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Color blindness in some form affects up to 4-7% of all males. It occurs most often in boys because the genes for red and green color vision are carried on the X chromosome (that is, color blindness is X-linked). It is thus rare in girls; they carry the gene for color blindness but unless they possess two defective genes, they have normal color vision.
Color vision testing is not routinely done (or necessary) in younger children, but the issue may arise when a young child seems to have difficulty learning colors but seems developmentally normal in other ways. Color vision can be tested as soon as a child can name or trace out test symbols such as X's and O's or geometric shapes.
There are several variations of color blindness. They are caused by production of abnormal red, green, or blue cone pigments in the retinal cone cells. Total red (protanopia) or green (deuteranopia) color blindness affects 2-3% of males. Total blue blindness is referred to as tritanopia and is exceedingly rare, because it is carried on a non-sex chromosome.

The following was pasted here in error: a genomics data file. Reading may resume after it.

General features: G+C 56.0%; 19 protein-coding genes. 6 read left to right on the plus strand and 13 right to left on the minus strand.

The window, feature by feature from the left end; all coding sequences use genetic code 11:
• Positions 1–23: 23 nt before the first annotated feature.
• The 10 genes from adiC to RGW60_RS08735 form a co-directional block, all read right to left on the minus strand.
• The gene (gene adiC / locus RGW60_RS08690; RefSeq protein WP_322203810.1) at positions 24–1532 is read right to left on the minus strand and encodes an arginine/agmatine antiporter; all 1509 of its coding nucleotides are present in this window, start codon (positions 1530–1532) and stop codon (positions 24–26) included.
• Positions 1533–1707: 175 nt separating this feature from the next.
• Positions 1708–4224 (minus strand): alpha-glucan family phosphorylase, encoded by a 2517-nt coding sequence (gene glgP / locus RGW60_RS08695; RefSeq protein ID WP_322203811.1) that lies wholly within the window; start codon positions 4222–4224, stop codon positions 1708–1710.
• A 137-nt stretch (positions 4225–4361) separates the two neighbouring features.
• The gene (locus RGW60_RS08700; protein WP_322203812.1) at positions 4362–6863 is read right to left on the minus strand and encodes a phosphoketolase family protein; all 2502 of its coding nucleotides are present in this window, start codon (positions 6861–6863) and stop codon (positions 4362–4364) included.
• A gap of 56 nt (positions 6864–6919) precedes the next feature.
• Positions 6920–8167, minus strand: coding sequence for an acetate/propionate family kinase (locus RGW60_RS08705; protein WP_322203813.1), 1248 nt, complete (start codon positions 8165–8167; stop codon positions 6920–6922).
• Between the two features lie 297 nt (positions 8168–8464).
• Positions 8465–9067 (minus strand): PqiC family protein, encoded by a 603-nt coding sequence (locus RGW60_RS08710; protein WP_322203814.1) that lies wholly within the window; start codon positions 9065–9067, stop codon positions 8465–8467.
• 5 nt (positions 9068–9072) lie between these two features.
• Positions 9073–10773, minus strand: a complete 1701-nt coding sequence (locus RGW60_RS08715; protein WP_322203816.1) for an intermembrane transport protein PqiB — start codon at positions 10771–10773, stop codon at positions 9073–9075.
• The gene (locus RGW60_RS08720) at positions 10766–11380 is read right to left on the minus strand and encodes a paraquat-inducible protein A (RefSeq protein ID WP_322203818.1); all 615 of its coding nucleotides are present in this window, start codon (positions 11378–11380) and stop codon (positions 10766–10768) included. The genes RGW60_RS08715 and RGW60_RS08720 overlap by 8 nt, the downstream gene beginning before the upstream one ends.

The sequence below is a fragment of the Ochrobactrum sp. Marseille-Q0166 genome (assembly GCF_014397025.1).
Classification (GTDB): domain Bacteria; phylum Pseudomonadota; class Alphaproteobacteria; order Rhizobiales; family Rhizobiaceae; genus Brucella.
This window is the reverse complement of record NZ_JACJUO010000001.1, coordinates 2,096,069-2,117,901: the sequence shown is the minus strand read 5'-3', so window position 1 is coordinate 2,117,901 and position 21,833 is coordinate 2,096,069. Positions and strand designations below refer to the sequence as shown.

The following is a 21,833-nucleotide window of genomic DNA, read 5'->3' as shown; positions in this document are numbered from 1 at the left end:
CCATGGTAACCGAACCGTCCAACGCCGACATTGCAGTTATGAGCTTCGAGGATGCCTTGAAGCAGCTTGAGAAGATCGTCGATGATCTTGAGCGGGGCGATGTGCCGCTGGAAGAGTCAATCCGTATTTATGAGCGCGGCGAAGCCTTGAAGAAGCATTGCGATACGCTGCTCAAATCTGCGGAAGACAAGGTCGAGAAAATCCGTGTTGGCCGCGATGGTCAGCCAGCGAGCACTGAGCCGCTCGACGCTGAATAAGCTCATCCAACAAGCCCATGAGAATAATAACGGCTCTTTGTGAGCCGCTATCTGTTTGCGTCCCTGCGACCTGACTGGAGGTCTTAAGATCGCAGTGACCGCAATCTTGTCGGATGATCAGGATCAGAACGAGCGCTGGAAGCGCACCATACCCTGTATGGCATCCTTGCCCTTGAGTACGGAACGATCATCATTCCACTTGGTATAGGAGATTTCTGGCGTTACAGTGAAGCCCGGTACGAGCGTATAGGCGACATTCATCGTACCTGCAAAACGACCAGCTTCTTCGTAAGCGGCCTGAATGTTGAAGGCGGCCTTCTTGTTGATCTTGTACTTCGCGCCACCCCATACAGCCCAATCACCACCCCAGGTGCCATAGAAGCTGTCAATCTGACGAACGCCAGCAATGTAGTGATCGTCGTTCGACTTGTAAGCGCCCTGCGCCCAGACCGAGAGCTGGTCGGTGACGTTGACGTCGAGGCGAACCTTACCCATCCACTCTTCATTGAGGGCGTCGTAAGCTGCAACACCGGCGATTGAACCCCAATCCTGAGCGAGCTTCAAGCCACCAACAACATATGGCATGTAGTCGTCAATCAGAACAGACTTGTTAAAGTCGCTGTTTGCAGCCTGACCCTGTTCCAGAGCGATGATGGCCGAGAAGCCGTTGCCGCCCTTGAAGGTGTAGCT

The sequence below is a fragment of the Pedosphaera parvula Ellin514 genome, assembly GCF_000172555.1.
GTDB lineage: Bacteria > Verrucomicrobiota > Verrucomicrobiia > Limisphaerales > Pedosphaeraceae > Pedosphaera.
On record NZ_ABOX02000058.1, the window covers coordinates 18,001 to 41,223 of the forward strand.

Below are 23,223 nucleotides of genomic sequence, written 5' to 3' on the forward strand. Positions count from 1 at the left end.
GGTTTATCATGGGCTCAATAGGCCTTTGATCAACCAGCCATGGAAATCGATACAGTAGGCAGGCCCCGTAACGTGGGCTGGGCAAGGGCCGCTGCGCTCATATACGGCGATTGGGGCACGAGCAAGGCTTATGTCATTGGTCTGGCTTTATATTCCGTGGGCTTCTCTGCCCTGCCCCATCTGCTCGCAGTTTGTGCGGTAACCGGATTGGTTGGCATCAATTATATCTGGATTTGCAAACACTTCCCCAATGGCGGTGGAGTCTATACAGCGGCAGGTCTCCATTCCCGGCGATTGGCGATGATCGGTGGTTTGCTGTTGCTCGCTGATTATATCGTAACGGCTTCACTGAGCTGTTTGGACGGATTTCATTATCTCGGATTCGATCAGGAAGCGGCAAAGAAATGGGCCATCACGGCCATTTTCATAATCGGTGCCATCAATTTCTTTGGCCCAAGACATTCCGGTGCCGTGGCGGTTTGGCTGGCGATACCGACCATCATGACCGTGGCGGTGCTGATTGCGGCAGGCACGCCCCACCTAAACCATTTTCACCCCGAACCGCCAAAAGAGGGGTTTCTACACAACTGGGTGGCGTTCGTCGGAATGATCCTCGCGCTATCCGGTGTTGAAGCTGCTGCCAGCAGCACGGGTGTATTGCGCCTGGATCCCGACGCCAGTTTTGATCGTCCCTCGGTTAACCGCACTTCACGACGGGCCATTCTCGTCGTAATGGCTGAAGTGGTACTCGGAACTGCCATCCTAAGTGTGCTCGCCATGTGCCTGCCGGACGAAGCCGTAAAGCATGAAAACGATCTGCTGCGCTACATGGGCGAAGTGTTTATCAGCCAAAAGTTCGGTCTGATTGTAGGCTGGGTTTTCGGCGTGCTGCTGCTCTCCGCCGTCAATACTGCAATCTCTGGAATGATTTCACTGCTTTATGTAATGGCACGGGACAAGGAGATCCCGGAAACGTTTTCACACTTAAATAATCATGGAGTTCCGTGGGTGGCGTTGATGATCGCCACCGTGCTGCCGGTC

Achromatopsia is the total lack of color vision associated with poor visual acuity, nystagmus, and photophobia - the avoidance of bright light. It is more rare still.
Rarely, a change in color discrimination can be a sign of optic nerve or retinal disease, but this is very rare in childhood and would probably be discovered after other visual problems were noticed.